New Google Ad Block Restriction Can Boost Crypto-Backed Brave Browser’s Adoption

Google Chrome, the world’s most popular web browser, plans to limit the use of ad-blocking extensions for everyday users. It will be limiting the feature webRequest API for all users except for enterprise customers, according to a report by PCMag on May 30.

This move by Google is expected to irk existing users, and could potentially boost the popularity of the crypto-back Brave browser which has ad-blocking capacities built in to the browser rather than just an extension.

Google’s Ad-Blocker Extension Presents Security Concerns

Google’s move to limit the use of the ad-blocker extension can largely be attributed to the extension posing risks to the company’s revenues from ads.

However, Google’s official story is that the removal of the ad-blocking extension is being done in an effort to limit security concerns. Chrome’s ad blocker uses a feature called the webRequest API, which enables the modifying of data on the browser and can enable hacking by untrusted third parties.

As stated by PCMag, this poses security concerns:

“Indeed, the API is powerful; it can let an extension modify data on the browser, which can open the door for hacking and privacy risks. Last year, cybercriminals took over one such Chrome extension to steal passwords from affected users.”

Will Users Switch to Brave?

As Google restricts widely used features such as ad blocking, more and more users are expected to switch over to more innovative browsers like Brave, which has ad blocking built into the browser itself and is privacy-oriented, unlike Chrome.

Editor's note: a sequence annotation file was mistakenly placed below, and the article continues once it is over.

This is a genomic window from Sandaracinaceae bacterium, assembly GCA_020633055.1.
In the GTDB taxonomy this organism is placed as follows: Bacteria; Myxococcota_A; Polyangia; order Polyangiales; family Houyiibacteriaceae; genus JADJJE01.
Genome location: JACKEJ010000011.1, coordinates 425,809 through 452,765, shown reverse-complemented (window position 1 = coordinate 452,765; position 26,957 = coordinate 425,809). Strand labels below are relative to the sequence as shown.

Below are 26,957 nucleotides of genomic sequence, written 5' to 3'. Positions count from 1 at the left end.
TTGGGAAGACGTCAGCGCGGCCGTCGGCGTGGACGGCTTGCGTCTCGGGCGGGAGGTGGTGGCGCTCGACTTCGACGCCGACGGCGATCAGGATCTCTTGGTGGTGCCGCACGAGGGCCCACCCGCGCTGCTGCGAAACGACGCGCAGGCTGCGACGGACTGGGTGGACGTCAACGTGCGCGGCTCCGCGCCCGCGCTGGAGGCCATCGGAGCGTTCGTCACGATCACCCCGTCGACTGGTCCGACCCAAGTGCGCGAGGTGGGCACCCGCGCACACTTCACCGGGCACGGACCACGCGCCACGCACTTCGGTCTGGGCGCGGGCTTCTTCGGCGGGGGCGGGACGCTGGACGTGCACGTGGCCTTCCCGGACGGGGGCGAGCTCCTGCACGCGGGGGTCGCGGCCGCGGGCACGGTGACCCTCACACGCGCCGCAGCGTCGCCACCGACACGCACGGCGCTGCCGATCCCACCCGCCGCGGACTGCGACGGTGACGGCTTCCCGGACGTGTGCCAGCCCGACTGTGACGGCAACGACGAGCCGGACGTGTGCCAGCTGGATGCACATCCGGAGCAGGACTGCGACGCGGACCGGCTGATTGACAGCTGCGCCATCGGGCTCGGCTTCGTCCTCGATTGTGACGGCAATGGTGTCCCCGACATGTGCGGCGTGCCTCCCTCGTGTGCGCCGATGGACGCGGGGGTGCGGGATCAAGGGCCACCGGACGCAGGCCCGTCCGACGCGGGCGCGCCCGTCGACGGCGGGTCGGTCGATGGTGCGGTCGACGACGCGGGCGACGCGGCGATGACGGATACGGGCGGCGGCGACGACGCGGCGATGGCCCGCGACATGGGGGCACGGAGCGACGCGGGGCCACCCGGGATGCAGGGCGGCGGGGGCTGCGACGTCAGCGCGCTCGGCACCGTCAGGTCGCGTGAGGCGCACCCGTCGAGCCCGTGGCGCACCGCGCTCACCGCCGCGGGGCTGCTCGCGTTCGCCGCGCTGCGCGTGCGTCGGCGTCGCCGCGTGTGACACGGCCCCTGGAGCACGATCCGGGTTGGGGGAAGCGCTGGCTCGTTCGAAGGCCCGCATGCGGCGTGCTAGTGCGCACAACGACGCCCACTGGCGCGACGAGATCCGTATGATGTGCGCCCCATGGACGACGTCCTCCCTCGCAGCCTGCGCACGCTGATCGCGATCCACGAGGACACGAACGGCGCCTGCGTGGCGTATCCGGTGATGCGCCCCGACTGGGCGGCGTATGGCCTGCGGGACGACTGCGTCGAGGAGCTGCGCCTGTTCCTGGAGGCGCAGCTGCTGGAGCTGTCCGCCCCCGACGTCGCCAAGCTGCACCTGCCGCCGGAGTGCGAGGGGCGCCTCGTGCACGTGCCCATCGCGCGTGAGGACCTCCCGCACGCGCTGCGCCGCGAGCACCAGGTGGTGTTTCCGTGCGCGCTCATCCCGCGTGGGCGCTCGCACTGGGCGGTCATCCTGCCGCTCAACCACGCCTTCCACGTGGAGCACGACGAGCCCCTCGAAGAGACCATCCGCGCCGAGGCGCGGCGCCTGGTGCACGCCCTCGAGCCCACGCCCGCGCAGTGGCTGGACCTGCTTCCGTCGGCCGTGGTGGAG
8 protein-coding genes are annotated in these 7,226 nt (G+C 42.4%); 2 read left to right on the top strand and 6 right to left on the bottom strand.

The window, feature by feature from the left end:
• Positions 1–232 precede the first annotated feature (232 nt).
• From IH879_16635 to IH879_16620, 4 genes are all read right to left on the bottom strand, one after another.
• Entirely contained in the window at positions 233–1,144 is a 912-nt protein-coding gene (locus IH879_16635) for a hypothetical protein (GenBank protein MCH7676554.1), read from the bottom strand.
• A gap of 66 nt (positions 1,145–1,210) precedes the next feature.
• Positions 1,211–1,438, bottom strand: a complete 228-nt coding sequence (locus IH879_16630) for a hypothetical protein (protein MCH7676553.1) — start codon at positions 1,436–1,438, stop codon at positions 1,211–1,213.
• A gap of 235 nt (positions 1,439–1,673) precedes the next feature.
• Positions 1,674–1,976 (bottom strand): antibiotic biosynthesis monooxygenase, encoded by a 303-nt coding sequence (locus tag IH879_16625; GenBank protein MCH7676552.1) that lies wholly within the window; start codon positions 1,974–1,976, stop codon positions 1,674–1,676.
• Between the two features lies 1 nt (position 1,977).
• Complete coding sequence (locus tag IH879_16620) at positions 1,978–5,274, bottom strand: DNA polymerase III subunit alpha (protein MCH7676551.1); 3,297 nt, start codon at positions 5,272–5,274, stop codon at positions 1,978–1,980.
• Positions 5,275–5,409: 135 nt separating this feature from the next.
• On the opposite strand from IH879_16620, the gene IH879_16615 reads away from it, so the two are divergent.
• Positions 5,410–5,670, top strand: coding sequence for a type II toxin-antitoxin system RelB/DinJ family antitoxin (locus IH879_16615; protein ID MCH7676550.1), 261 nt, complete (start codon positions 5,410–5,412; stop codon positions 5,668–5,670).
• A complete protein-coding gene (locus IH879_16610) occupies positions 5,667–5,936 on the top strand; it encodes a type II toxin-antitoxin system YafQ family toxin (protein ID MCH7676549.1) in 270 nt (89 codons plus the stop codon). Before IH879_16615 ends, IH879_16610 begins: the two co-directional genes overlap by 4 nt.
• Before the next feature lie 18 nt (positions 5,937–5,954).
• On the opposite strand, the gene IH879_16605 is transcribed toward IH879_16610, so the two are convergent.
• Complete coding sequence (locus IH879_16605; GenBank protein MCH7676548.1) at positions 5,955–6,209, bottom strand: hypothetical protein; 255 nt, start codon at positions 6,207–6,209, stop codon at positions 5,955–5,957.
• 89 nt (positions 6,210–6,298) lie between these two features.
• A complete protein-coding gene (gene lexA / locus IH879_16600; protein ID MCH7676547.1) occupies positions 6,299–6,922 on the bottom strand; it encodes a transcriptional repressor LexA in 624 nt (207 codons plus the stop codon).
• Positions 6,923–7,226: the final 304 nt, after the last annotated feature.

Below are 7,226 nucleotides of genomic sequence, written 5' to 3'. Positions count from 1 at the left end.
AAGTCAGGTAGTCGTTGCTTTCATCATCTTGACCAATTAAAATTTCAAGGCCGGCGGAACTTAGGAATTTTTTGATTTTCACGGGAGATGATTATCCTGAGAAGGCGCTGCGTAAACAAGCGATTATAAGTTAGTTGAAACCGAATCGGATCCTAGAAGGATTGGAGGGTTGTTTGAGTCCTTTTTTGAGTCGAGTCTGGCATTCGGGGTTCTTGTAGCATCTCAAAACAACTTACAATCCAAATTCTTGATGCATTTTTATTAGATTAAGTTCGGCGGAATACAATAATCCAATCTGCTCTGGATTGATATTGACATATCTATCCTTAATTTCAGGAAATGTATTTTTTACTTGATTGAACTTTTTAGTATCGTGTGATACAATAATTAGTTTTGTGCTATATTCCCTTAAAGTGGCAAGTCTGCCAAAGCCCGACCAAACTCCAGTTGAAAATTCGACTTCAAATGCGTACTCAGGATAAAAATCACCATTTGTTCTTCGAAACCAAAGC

Explaining the increasing limitations of Chrome, Electronic Frontier Foundation’s technology project manager Andrés Arrieta said in a statement:

“Google is creating a future where innovation in Chrome will be hampered and user privacy and autonomy will be weakened. Independent extension developers will have only a very narrow set of tools. To innovate outside of that narrow set, extension developers will have to contact the Chrome development team and beg them to allow it.”

In the coming days, Brave will likely see an increase in adoption, as they are quickly becoming the new up-and-coming web browser that fosters innovation and has a business model driven by its users, rather than revenue.

Will you continue to use Google Chrome when they limit the use of ad blocking? Let us know in the comment section below.